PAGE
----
“I’m open-minded to adding some additional housing stock,” Giordano said.
During the developer’s presentation, KB Home Senior Vice President Ray Panek opposed much that had been stated about the project. He said another similar project Braddock & Logan’s 80 new single-family homes at 31 S. Milpitas Blvd. had been approved by the same council, adjacent to Union Pacific Railroad lines.
Saying he also objected to the consultant on the project’s draft environmental impact report not being present at the meeting to answer questions about it, Panek suggested the report detailed noise and other issues that were in fact consistent with city and federal laws.
Panek further said his company built similar housing projects next to railroad lines in Union City, San Jose and Newark with no problems.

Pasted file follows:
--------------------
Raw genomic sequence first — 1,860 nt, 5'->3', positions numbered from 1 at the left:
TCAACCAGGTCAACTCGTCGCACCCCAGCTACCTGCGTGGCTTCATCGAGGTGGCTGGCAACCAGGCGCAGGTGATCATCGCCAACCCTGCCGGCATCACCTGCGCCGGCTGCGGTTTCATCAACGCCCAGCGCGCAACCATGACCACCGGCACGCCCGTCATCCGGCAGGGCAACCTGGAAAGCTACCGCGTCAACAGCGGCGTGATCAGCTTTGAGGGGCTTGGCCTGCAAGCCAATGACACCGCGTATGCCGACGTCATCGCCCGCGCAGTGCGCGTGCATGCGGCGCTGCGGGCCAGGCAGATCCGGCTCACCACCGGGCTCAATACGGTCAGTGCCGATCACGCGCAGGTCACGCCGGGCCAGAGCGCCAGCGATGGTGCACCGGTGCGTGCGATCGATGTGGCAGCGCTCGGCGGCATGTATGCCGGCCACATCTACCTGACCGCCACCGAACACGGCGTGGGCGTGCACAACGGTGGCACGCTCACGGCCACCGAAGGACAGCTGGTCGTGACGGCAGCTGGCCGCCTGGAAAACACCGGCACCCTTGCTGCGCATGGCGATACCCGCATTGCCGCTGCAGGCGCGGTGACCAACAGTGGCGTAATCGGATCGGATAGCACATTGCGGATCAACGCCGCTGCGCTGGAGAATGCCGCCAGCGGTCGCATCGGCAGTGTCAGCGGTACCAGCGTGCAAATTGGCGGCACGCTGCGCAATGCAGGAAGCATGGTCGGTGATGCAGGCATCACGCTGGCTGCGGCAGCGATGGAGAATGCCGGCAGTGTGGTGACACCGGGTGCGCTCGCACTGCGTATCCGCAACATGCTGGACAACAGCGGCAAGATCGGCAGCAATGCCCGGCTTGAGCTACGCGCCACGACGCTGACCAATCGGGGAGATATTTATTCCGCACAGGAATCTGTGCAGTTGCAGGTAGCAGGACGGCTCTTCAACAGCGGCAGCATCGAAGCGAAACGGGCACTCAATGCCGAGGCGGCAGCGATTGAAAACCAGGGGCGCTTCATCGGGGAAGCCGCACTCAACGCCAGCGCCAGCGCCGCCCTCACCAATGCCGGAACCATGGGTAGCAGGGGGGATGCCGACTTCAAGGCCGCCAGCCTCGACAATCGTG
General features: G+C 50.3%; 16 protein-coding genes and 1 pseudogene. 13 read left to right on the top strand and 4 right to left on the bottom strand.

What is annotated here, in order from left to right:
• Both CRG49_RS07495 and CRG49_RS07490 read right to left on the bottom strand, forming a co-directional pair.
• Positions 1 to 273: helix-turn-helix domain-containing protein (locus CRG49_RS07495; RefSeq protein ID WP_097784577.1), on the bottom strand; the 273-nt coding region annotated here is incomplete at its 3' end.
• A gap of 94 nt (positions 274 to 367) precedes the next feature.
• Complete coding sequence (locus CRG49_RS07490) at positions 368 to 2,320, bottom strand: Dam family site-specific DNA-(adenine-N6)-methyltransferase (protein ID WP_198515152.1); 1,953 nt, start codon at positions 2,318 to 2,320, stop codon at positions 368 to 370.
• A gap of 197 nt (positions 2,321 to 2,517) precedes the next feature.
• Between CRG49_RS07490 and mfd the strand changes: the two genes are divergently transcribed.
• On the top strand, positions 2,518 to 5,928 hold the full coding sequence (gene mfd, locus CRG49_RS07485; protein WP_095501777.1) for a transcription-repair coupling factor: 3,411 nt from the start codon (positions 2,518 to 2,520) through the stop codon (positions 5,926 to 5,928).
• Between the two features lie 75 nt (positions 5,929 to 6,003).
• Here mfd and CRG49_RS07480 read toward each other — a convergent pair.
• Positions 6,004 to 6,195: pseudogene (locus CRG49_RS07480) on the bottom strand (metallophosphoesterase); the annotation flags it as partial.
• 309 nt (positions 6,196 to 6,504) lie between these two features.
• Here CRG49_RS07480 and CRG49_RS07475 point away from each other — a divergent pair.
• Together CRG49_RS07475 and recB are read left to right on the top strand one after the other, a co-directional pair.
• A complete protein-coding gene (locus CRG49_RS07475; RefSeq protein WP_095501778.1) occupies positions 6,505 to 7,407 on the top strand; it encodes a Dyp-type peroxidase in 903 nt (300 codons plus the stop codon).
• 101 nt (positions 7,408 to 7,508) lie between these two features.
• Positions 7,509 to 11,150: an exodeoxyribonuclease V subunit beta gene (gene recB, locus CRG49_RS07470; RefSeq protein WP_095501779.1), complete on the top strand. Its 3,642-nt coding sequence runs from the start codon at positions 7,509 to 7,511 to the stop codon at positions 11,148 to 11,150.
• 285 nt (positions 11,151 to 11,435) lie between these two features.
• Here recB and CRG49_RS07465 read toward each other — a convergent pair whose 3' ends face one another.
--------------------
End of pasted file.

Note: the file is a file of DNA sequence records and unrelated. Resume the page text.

“We do it all over the Bay Area; they make wonderful communities to live in,” Panek said, adding the Milpitas freight yard as determined by the draft environmental report was not noisy. “It’s quiet and there’s not a lot of activity there.”
Prior to the item, Mayor Jose Esteves, Giordano and Gomez who mentioned he is running as a candidate for California State Assembly all announced they’d received campaign contributions from Mike Preston, owner of Preston Pipelines Inc. at 133 Bothelo Ave.
At the meeting, several people wearing fluorescent yellow shirts emblazoned with the Local Union 393 a pipe fitting and plumbing union got up to read letters in support.
“We support the project,” Ray Esparza, a Milpitas resident and union member, said. “I think it would be good for our city.”
Other residents like Rob Means opposed the project due to its location. Means claimed things other than building a nice place for people to live was at work here.